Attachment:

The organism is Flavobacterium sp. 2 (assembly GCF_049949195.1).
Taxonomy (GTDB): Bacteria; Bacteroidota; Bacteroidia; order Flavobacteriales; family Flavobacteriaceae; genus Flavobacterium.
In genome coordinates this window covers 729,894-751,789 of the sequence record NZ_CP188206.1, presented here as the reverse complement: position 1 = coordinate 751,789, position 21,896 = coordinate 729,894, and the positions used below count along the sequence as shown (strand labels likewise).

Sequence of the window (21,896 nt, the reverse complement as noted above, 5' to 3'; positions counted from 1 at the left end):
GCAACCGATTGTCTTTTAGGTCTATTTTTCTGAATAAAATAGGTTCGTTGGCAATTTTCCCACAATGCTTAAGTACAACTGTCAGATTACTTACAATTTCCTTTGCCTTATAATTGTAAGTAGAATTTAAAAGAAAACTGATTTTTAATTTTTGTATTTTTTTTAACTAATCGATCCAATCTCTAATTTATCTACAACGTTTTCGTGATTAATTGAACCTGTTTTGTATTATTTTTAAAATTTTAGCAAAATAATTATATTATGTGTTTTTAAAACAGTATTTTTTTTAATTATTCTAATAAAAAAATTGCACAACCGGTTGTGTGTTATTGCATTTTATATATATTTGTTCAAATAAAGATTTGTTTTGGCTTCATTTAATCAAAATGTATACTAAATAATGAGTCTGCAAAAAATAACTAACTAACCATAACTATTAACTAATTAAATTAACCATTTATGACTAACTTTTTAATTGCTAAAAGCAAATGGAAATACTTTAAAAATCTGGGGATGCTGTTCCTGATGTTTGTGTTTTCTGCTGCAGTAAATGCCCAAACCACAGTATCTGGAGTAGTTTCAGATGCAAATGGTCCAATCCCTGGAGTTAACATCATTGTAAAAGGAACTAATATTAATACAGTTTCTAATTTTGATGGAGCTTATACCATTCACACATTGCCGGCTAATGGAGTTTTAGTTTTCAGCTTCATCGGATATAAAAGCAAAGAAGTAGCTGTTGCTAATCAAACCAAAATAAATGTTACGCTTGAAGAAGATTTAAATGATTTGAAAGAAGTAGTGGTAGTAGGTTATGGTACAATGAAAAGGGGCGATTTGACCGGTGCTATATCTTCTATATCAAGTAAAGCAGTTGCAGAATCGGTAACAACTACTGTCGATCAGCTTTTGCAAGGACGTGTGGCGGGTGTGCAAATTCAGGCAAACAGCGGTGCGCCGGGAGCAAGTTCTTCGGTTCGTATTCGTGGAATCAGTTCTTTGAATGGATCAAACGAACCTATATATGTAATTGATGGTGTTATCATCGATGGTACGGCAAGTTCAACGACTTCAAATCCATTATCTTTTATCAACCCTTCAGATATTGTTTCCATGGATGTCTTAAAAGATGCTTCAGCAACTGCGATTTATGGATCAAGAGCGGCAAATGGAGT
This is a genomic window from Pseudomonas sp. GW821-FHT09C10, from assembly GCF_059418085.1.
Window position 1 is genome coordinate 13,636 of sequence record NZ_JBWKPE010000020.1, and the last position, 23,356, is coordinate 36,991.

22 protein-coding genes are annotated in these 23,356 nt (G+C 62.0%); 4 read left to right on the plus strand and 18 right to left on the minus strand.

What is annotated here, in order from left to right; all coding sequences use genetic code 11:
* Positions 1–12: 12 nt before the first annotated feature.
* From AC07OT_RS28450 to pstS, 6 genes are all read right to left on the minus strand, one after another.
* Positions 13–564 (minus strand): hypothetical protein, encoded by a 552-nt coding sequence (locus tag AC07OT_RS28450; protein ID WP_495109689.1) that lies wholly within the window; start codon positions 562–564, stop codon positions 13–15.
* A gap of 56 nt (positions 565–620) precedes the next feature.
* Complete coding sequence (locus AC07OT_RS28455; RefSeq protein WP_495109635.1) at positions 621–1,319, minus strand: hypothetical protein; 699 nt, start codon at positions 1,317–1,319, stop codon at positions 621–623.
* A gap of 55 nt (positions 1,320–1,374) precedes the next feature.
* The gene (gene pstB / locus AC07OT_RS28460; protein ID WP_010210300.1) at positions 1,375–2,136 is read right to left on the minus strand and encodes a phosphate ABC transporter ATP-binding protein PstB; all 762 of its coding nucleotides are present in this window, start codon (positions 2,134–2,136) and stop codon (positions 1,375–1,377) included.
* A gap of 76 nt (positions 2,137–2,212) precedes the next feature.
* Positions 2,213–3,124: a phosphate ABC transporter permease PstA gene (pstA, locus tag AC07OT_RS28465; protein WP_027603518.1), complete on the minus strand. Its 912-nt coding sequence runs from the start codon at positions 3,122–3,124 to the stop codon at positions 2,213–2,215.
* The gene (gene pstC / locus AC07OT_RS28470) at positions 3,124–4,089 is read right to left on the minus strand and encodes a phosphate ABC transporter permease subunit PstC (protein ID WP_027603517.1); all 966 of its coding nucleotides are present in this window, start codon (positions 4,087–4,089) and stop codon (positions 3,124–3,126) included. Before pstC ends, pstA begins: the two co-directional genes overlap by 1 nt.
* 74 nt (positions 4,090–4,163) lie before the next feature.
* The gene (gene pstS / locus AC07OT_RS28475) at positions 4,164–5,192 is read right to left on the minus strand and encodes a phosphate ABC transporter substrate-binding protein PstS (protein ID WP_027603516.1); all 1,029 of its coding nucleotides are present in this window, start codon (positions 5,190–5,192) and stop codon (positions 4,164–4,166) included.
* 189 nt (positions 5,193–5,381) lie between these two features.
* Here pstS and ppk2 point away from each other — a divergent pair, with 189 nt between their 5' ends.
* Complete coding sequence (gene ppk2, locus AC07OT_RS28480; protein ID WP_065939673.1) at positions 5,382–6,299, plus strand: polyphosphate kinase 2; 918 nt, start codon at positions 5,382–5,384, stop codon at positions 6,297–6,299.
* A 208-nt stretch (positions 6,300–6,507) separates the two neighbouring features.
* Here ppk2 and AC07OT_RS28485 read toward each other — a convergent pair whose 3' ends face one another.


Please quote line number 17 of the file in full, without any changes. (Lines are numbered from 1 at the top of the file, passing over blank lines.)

* A gap of 76 nt (positions 2,137–2,212) precedes the next feature.